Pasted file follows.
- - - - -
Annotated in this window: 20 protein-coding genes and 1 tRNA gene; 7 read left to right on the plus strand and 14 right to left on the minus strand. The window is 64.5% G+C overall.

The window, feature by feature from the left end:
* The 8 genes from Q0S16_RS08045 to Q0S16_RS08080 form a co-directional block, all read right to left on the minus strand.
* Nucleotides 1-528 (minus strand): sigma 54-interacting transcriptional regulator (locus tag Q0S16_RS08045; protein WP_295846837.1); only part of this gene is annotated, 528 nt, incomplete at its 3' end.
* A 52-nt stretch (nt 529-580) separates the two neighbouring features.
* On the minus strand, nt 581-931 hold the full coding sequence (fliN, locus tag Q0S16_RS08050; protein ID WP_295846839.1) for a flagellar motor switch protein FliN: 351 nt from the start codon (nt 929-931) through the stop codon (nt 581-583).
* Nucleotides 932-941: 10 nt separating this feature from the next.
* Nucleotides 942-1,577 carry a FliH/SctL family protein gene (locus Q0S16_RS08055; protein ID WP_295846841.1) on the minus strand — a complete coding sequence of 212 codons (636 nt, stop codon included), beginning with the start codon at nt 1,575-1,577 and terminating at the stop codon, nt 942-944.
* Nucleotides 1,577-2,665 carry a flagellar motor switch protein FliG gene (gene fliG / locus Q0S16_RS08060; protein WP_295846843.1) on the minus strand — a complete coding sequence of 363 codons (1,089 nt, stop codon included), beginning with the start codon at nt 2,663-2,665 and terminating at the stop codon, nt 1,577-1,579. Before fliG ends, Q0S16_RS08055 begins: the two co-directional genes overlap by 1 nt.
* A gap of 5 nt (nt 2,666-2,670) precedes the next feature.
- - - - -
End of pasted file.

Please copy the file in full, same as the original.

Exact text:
Annotated in this window: 20 protein-coding genes and 1 tRNA gene; 7 read left to right on the plus strand and 14 right to left on the minus strand. The window is 64.5% G+C overall.

The window, feature by feature from the left end:
* The 8 genes from Q0S16_RS08045 to Q0S16_RS08080 form a co-directional block, all read right to left on the minus strand.
* Nucleotides 1-528 (minus strand): sigma 54-interacting transcriptional regulator (locus tag Q0S16_RS08045; protein WP_295846837.1); only part of this gene is annotated, 528 nt, incomplete at its 3' end.
* A 52-nt stretch (nt 529-580) separates the two neighbouring features.
* On the minus strand, nt 581-931 hold the full coding sequence (fliN, locus tag Q0S16_RS08050; protein ID WP_295846839.1) for a flagellar motor switch protein FliN: 351 nt from the start codon (nt 929-931) through the stop codon (nt 581-583).
* Nucleotides 932-941: 10 nt separating this feature from the next.
* Nucleotides 942-1,577 carry a FliH/SctL family protein gene (locus Q0S16_RS08055; protein ID WP_295846841.1) on the minus strand — a complete coding sequence of 212 codons (636 nt, stop codon included), beginning with the start codon at nt 1,575-1,577 and terminating at the stop codon, nt 942-944.
* Nucleotides 1,577-2,665 carry a flagellar motor switch protein FliG gene (gene fliG / locus Q0S16_RS08060; protein WP_295846843.1) on the minus strand — a complete coding sequence of 363 codons (1,089 nt, stop codon included), beginning with the start codon at nt 2,663-2,665 and terminating at the stop codon, nt 1,577-1,579. Before fliG ends, Q0S16_RS08055 begins: the two co-directional genes overlap by 1 nt.
* A gap of 5 nt (nt 2,666-2,670) precedes the next feature.